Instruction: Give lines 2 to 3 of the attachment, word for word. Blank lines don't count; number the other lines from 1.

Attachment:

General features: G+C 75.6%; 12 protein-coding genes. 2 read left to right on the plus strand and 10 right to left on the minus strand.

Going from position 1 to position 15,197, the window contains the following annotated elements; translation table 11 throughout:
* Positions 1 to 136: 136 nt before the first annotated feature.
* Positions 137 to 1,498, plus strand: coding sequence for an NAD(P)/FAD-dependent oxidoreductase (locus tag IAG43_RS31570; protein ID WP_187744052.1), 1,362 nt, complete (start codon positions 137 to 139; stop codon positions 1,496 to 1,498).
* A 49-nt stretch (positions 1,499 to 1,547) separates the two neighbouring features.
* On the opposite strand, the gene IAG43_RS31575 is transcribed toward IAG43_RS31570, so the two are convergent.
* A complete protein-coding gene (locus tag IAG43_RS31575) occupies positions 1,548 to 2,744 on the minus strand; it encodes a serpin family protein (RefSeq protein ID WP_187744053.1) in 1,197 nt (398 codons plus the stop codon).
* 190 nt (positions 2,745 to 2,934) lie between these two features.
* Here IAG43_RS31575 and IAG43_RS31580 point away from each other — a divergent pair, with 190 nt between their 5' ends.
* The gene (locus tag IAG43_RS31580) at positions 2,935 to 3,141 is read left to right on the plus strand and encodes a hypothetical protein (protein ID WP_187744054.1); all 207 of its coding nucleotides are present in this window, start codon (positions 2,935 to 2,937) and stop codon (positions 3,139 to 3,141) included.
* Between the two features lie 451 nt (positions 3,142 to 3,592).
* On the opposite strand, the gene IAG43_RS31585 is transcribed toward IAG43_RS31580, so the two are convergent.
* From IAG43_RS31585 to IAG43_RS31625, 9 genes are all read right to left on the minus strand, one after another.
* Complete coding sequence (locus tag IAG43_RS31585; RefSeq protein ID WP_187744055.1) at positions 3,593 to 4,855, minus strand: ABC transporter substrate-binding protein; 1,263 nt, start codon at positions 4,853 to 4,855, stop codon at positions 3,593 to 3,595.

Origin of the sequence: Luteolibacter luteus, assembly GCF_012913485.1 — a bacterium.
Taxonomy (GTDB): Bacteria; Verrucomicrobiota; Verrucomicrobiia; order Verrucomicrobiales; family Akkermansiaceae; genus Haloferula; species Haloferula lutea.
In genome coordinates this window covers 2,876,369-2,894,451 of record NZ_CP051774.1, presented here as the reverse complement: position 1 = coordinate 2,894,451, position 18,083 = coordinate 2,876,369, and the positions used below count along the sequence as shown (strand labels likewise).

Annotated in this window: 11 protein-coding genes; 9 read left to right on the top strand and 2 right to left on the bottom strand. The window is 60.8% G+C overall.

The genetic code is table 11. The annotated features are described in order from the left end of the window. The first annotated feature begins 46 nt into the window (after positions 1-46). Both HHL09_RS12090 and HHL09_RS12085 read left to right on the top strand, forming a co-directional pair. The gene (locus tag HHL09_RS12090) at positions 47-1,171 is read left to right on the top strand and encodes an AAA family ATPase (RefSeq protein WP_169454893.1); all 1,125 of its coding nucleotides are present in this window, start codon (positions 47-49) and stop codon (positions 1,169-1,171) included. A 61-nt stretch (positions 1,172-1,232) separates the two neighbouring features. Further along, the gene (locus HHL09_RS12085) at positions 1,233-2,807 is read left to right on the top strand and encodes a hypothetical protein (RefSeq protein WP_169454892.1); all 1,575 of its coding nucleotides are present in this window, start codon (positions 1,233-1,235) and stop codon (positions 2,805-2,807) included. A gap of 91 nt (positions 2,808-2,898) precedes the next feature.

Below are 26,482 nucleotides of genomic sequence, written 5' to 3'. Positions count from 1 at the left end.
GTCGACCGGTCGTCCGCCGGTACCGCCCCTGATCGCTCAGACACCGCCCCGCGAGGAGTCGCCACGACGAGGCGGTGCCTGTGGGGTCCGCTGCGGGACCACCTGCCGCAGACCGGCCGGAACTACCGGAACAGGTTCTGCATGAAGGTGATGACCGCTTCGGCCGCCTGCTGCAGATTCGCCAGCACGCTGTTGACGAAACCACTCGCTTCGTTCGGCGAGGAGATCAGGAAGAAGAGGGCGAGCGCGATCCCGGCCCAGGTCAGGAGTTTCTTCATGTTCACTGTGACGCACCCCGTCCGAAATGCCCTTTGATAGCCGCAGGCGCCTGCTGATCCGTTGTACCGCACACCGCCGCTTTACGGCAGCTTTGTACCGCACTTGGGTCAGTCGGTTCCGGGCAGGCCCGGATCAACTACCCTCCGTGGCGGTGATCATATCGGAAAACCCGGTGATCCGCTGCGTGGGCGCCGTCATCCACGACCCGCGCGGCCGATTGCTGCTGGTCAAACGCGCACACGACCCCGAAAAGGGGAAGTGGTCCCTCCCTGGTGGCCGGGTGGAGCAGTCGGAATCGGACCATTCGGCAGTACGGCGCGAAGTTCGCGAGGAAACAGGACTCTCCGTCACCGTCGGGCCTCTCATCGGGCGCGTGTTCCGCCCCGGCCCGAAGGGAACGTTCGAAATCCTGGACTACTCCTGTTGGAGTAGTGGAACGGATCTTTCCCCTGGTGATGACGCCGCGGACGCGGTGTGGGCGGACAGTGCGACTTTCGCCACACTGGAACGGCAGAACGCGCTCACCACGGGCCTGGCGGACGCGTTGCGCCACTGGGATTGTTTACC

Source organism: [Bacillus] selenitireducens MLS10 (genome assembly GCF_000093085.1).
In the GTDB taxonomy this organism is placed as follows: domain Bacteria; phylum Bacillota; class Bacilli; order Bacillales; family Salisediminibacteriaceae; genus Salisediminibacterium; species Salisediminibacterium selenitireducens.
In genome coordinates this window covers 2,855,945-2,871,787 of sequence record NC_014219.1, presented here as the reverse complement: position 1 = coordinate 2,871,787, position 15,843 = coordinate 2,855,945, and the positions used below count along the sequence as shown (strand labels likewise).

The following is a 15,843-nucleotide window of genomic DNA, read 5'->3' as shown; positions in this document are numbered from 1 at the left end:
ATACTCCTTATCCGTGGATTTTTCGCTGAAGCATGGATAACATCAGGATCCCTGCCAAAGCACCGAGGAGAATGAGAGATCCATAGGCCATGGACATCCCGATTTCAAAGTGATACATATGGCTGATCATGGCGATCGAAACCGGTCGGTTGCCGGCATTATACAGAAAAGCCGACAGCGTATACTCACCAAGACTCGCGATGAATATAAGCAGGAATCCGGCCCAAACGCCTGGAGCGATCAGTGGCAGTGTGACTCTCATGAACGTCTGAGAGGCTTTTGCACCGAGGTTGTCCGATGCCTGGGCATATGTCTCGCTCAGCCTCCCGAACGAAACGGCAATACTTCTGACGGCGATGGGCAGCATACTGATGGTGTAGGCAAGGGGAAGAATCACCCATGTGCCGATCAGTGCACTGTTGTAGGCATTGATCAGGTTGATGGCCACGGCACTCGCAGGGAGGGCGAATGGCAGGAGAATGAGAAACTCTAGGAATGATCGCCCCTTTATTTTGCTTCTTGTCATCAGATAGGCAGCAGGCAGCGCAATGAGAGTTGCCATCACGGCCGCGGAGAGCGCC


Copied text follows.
Going from position 1 to position 15,197, the window contains the following annotated elements; translation table 11 throughout:
* Positions 1 to 136: 136 nt before the first annotated feature.